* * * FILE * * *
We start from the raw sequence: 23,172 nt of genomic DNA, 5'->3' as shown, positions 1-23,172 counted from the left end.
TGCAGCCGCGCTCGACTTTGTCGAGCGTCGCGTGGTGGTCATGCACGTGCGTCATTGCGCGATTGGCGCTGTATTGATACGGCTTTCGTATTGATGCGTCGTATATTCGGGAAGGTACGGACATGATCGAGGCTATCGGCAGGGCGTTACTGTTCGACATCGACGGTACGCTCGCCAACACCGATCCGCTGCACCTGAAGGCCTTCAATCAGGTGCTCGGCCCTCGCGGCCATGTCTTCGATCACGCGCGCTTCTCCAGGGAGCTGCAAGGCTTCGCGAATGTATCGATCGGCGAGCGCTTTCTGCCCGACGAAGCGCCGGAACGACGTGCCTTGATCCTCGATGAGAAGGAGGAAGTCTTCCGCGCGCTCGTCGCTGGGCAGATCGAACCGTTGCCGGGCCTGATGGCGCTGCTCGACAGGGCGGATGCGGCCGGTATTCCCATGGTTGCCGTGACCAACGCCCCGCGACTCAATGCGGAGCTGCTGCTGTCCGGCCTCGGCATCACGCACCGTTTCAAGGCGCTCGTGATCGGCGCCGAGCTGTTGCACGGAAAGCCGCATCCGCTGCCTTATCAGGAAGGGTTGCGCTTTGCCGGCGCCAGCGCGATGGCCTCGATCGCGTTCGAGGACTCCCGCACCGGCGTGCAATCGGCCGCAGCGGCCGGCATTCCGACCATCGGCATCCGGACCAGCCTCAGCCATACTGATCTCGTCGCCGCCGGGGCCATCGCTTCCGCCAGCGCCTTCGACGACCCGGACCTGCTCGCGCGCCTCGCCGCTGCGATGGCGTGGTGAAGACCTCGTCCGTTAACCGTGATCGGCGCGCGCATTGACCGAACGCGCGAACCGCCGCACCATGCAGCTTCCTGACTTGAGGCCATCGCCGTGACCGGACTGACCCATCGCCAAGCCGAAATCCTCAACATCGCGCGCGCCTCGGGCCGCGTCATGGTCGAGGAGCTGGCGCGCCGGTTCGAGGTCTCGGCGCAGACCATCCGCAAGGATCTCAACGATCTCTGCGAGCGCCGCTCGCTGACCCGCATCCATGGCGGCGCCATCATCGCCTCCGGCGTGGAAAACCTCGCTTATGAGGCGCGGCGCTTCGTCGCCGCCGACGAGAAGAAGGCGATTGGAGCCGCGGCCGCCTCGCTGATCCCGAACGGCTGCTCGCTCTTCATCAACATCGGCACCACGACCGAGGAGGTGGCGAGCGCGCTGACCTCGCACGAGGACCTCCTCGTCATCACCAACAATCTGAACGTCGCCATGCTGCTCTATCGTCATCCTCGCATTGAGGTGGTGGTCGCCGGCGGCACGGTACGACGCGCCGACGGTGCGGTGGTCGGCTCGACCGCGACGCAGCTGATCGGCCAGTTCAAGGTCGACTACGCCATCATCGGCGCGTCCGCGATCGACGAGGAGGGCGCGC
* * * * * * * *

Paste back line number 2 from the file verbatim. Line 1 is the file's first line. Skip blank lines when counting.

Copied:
TGCAGCCGCGCTCGACTTTGTCGAGCGTCGCGTGGTGGTCATGCACGTGCGTCATTGCGCGATTGGCGCTGTATTGATACGGCTTTCGTATTGATGCGTCGTATATTCGGGAAGGTACGGACATGATCGAGGCTATCGGCAGGGCGTTACTGTTCGACATCGACGGTACGCTCGCCAACACCGATCCGCTGCACCTGAAGGCCTTCAATCAGGTGCTCGGCCCTCGCGGCCATGTCTTCGATCACGCGCGCTTCTCCAGGGAGCTGCAAGGCTTCGCGAATGTATCGATCGGCGAGCGCTTTCTGCCCGACGAAGCGCCGGAACGACGTGCCTTGATCCTCGATGAGAAGGAGGAAGTCTTCCGCGCGCTCGTCGCTGGGCAGATCGAACCGTTGCCGGGCCTGATGGCGCTGCTCGACAGGGCGGATGCGGCCGGTATTCCCATGGTTGCCGTGACCAACGCCCCGCGACTCAATGCGGAGCTGCTGCTGTCCGGCCTCGGCATCACGCACCGTTTCAAGGCGCTCGTGATCGGCGCCGAGCTGTTGCACGGAAAGCCGCATCCGCTGCCTTATCAGGAAGGGTTGCGCTTTGCCGGCGCCAGCGCGATGGCCTCGATCGCGTTCGAGGACTCCCGCACCGGCGTGCAATCGGCCGCAGCGGCCGGCATTCCGACCATCGGCATCCGGACCAGCCTCAGCCATACTGATCTCGTCGCCGCCGGGGCCATCGCTTCCGCCAGCGCCTTCGACGACCCGGACCTGCTCGCGCGCCTCGCCGCTGCGATGGCGTGGTGAAGACCTCGTCCGTTAACCGTGATCGGCGCGCGCATTGACCGAACGCGCGAACCGCCGCACCATGCAGCTTCCTGACTTGAGGCCATCGCCGTGACCGGACTGACCCATCGCCAAGCCGAAATCCTCAACATCGCGCGCGCCTCGGGCCGCGTCATGGTCGAGGAGCTGGCGCGCCGGTTCGAGGTCTCGGCGCAGACCATCCGCAAGGATCTCAACGATCTCTGCGAGCGCCGCTCGCTGACCCGCATCCATGGCGGCGCCATCATCGCCTCCGGCGTGGAAAACCTCGCTTATGAGGCGCGGCGCTTCGTCGCCGCCGACGAGAAGAAGGCGATTGGAGCCGCGGCCGCCTCGCTGATCCCGAACGGCTGCTCGCTCTTCATCAACATCGGCACCACGACCGAGGAGGTGGCGAGCGCGCTGACCTCGCACGAGGACCTCCTCGTCATCACCAACAATCTGAACGTCGCCATGCTGCTCTATCGTCATCCTCGCATTGAGGTGGTGGTCGCCGGCGGCACGGTACGACGCGCCGACGGTGCGGTGGTCGGCTCGACCGCGACGCAGCTGATCGGCCAGTTCAAGGTCGACTACGCCATCATCGGCGCGTCCGCGATCGACGAGGAGGGCGCGC